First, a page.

Now, in what turned out to be a unanimous decision of 17 judges sitting in Strasbourg, the Grand Chamber Judgment ruled that the action of the police was violation of Article 8 of the European Convention on Human Rights which is the ‘right to respect for private and family life‘. In fact, the Court went further, stating that the retention of this information could not be regarded as necessary in a democratic society and they had been struck by the indiscriminate nature of the power of detention in England, Wales and Northern Ireland. This amounts to a direct rebuke of the British government. Needless to say Jacqui Smith who has spent a great deal of public money defending the governments position, is “disappointed”, with the outcome. Just who the hell does she think she is, I thought she said that no-one was above the law.?

I do not doubt that DNA profiling is a useful tool in the fight against crime, however, there are other civil liberty concerns that should have been considered. This government has ignored any civil liberty and right to privacy issues by introducing legislation that allows DNA profiles to be retained irrespective of whether the people involved have been convicted of an offence. This is an affront to the people of this country and it has taken the European Court to uphold our rights by applying an equal measure of commonsense and existing human rights laws to come to a judgement.

What a pity this government could not have done the same. In part, we are at fault, because so many people fall, hook line and sinker, everytime the government come out with a line as to why they need to bring in new, draconian laws, believing it will never affect majority of us. Well that is simply not true. Once you discard our right to liberty, privacy and freedom, you deny us virtually everything, given it is but a short step to a police state. Take the Damian Green affair, the opposition parties never thought that the laws which they allowed this government to pass would come back and bite them in the backside, they thought it just affected the plebs! The police and security services in this country have unprecedented powers for a democratic country.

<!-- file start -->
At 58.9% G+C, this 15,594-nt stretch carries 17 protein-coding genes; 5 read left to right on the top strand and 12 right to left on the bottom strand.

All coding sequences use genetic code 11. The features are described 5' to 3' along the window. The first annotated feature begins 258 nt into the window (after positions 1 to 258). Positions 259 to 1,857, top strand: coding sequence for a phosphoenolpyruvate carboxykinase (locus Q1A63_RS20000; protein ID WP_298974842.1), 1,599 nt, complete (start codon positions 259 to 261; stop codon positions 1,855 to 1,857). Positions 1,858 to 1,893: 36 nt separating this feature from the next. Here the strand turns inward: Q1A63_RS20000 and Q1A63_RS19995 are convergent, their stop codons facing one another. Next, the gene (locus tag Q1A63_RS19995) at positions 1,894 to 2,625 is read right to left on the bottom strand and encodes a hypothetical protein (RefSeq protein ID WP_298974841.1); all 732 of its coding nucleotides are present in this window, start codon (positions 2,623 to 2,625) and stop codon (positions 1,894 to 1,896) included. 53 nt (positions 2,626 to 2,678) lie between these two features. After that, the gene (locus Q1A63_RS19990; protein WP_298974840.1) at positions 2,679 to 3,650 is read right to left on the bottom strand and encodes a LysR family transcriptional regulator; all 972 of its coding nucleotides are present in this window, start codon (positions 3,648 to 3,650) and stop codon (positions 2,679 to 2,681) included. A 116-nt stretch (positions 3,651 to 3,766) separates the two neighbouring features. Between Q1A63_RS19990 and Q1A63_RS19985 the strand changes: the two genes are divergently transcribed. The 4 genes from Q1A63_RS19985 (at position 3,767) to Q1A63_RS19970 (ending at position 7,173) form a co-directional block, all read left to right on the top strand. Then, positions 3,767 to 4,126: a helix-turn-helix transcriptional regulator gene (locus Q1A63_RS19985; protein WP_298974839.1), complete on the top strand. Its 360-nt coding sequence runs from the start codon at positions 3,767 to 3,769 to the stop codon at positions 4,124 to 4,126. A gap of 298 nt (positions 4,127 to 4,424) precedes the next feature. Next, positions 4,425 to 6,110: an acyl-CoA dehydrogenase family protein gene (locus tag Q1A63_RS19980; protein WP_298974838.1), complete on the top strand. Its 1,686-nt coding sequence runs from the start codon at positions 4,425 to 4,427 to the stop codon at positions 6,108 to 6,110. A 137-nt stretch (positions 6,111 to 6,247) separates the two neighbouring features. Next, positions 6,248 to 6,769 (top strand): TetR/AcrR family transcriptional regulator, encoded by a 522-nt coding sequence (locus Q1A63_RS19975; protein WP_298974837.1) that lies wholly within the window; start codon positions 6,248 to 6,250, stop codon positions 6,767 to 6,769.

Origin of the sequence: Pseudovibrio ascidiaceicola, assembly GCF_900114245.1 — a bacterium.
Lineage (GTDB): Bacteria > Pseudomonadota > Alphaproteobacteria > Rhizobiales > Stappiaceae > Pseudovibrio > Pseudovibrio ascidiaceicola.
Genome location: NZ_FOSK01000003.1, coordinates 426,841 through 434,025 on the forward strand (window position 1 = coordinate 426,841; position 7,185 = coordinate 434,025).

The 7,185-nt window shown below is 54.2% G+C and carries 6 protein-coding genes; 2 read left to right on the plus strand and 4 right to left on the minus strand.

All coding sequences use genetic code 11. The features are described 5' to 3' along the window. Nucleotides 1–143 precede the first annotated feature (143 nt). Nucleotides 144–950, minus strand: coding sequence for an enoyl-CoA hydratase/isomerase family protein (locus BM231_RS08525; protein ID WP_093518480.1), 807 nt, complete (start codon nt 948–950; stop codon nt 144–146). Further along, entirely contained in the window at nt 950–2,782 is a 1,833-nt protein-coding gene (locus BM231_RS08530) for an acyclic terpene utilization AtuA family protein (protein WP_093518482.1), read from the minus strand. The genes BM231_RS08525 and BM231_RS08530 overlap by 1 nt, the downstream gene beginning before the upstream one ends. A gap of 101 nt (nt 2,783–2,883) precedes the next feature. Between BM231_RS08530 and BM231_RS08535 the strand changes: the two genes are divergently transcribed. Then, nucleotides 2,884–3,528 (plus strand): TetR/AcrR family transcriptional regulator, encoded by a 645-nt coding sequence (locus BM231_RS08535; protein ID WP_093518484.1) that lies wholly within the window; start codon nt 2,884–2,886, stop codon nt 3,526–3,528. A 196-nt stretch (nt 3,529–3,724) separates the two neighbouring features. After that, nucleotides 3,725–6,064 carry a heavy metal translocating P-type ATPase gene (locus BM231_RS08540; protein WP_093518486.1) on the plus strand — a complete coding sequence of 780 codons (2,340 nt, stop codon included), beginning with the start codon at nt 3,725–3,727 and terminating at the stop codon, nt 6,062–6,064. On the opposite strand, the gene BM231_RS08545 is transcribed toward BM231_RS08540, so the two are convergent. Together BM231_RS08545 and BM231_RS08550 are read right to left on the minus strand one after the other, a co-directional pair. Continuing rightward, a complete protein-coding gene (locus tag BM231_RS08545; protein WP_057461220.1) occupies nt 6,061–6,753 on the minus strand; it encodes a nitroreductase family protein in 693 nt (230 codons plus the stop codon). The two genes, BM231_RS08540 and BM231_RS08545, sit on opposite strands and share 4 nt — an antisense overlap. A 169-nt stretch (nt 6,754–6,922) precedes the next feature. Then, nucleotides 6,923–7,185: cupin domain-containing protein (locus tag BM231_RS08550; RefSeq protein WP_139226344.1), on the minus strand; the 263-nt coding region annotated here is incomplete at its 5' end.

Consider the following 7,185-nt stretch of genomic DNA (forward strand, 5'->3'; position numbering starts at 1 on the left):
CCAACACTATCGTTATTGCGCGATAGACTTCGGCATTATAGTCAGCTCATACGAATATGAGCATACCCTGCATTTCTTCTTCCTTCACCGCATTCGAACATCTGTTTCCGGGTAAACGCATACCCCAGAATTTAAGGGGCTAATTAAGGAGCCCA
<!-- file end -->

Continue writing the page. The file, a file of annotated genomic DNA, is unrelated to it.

This government, as arrogant as ever, has insisted that the existing laws will remain in place whilst they consider the judgement. What? They have just been rebuked by 17 judges, from across Europe and they still insist that they are right. Does the arrogance of Jacqui Smith and the New Labour government know no bounds? A European Court has ruled that this government has not acted reasonably having failed to get the balance between the public interest and that of the private individual. In fact they noted in their judgement that England, Wales and Northern Ireland appear to be the only countries in the European Union that allow the indefinite retention of DNA profiles. Further, that in effect, this government has not applied any commonsense, nor have they considered the European Charter prior to drafting the legislation. Surely a competent government would not have drafted laws in this country without considering how they would impact on European Human Rights legislation? Unless of course, they couldn’t give a toss, believing that we are all so stupid that we will accept whatever is thrown at us, only realising that we have lost when it is too late to do anything about it.

I would like to see one of the major parties take up civil liberty issues and try and redress the balance between state and individual, because as far as I can see, we are sleep-walking into a police state, where civil liberties, freedom and a right to privacy is disregarded by a government with a phobia for control, a penchant for bullying and delusional self-gratification. No wonder they spend so much time in from of mirrors!


David Davis

Hat tip Obnoxio the Clown.

Welcome to the future... (like Knowsley)

Welcome to the future... (like Knowsley)